An Australian wasn’t happy when she discovered a foreign banana in the breakfast Qantas served to her on a flight home from New Zealand.
Toni Rogers says she’s shocked the national carrier is serving bananas from the Philippines given the amount of media coverage the imports issue has had.. . .
“It was also the fact that it was Qantas, if it was Air New Zealand I probably wouldn’t have given it a second thought,” Ms Rogers says. . .
“That’s probably what concerned me more than anything else, Qantas was serving Filipino bananas in preference to our local growers,” Ms Rogers says.
She was also worried about how the bananas are disposed of and the potential quarantine threat they may posse people get them through airprot quarantine systems.
The Australian banana industry says it’s comfortable with the checks and balances in place to ensure fresh fruit doesn’t breach border biosecurity.
It’s more concerned about why the national carrier isn’t serving Australian bananas on trans-Tasman flights.
CEO Tony Heidrich says given the publicity surrounding the Philippine banana imports, this could be potentially damaging to Qantas. . .
“I think any Australian would like to see our national carrier supporting Australian industries, just as Australians try and support Qantas on the routes they operate.”
If the banana industry isn’t concerned about biosecurity breaches the issue isn’t fear of pests and disseases it’s nationalism.
The national airline should carry the nation’s produce, right? Not necessarily, there are other factors to keep in mind including cost and the trade implications.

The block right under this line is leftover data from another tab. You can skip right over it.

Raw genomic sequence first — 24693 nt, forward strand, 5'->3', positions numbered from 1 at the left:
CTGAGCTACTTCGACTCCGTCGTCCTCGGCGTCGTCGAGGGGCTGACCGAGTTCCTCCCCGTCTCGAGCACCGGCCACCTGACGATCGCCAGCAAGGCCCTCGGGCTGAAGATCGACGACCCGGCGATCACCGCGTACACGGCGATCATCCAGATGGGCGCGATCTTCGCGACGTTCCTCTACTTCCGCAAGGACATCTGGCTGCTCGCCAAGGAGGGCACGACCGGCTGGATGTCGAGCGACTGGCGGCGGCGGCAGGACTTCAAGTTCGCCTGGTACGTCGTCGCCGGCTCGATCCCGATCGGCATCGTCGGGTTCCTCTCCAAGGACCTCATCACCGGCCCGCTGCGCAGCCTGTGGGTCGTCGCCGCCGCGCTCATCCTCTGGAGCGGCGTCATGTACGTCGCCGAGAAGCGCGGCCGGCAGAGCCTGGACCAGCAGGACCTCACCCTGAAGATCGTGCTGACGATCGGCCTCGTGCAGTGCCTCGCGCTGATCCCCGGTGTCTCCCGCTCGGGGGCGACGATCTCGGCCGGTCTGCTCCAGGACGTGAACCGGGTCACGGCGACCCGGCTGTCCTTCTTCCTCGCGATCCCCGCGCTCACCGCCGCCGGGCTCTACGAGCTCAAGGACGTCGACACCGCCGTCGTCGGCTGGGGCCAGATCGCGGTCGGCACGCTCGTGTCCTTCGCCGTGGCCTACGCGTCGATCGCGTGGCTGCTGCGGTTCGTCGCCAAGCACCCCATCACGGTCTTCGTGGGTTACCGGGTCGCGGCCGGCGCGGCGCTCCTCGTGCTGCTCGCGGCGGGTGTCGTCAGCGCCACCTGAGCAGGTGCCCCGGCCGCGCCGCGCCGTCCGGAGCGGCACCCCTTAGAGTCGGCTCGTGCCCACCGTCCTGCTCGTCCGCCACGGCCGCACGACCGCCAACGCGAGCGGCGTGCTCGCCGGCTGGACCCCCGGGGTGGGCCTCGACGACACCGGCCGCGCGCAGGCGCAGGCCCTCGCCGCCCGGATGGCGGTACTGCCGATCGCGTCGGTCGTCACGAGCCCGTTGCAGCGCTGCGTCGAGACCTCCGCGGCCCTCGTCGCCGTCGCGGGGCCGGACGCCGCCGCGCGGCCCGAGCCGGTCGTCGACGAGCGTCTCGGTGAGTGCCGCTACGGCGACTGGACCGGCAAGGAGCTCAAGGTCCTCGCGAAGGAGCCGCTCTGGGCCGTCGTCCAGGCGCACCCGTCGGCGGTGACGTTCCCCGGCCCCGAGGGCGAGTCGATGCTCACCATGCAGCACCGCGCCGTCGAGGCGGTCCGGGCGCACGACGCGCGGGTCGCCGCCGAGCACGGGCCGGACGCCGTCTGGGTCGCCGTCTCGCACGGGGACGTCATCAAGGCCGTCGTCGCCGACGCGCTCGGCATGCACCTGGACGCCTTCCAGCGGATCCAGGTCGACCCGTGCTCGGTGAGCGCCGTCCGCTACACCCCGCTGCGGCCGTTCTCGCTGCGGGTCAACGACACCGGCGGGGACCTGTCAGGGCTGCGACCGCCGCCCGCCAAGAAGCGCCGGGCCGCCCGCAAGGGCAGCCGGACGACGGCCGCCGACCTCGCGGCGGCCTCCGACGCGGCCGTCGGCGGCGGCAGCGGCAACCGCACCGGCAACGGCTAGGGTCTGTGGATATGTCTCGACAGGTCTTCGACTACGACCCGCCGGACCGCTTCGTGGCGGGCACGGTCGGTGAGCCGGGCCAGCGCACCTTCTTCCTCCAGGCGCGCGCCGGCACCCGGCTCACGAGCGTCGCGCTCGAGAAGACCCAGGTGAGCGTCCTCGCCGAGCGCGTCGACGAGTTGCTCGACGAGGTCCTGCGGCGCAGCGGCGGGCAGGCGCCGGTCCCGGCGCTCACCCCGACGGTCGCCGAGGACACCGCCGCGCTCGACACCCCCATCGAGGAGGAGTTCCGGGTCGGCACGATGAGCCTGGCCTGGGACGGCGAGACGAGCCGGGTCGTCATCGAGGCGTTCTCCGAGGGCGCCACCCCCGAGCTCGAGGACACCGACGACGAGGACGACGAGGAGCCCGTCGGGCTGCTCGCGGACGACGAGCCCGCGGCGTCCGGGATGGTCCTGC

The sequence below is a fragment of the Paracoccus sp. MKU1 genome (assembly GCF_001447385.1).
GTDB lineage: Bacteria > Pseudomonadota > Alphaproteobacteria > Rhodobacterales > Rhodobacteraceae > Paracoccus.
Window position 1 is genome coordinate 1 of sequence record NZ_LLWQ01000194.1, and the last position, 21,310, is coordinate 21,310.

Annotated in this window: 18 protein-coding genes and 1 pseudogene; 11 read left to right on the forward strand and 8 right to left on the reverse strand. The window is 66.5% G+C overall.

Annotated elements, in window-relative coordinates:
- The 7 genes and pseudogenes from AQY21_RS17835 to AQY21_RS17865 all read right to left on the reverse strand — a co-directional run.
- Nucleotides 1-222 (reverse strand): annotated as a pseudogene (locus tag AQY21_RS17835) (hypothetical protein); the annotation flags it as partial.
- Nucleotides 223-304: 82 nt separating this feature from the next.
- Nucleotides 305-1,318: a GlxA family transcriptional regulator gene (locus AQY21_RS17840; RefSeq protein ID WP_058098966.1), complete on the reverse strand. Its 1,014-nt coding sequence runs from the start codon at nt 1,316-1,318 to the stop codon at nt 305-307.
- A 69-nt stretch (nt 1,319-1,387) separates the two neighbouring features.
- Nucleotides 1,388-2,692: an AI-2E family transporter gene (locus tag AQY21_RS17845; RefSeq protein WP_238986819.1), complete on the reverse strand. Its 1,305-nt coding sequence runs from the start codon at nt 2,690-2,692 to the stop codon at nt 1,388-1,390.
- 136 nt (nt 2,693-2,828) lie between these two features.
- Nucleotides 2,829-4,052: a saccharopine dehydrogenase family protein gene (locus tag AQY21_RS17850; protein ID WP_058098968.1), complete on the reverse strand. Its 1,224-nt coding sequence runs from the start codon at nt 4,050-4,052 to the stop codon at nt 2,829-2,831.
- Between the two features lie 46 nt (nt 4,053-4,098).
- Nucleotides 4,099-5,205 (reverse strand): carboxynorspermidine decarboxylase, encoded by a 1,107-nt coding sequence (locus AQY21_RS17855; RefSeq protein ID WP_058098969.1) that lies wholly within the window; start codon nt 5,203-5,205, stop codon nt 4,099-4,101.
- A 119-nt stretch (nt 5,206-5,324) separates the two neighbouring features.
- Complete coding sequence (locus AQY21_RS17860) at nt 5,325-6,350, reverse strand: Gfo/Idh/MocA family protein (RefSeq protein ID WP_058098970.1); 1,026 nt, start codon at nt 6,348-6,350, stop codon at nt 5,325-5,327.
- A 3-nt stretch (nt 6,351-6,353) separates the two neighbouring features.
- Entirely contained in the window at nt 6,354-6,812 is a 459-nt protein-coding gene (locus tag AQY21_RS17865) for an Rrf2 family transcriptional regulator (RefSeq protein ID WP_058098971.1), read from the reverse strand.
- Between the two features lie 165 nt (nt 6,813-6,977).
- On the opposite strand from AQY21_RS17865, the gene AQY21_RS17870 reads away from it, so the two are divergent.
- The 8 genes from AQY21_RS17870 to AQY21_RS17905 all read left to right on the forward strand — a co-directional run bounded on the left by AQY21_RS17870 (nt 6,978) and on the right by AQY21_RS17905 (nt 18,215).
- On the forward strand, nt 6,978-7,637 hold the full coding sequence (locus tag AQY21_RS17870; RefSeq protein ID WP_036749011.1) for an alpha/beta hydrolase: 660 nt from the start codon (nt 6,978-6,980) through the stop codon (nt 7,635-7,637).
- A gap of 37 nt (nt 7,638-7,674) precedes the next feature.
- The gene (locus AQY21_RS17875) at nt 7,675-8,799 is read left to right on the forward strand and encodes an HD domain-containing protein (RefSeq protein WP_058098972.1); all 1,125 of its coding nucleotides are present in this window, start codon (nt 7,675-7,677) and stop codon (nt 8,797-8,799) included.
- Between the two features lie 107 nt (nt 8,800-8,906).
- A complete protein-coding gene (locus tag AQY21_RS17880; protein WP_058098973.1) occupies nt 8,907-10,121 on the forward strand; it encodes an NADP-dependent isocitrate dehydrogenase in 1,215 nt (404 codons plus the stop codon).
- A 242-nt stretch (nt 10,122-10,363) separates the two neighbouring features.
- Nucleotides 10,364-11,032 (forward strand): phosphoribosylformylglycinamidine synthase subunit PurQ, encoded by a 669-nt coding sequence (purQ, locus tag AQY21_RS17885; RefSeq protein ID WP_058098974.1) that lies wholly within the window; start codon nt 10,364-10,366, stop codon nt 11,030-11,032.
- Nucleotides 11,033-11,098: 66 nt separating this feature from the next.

If Australian bananas are more expensive would passengers still want them to be supplied in preference to bananas, or any other fruit, from elsewhere? And if they want Australian bananas on Australian planes will they accept that airlines from other countries favour produce from their own producers rather than from Australia?
New Zealand and Australia have the strictest biosecurity border controls I’ve encountered and for very good reaons. We’re both surrounded by sea with no very close neighbours which should make it easier to keep out unwanted pests and diseases, and primary industry is very important to our economies.
But we both need to be very careful about pretending to play the biosecurity card when what were really doing is playing the protectionist one.
Buying local pulls the heartstrings, but it’s not necessarily best.
Hat Tip: Larvatus Prodeo , go on click on it because something which starts with: Everyone knows that Kiwis constantly try to subvert our Australian way of life. They did it, for example by sending us Jo Bjelke-Petersen back in 1913 and then again with Russell Crowe. . . . is worth reading 🙂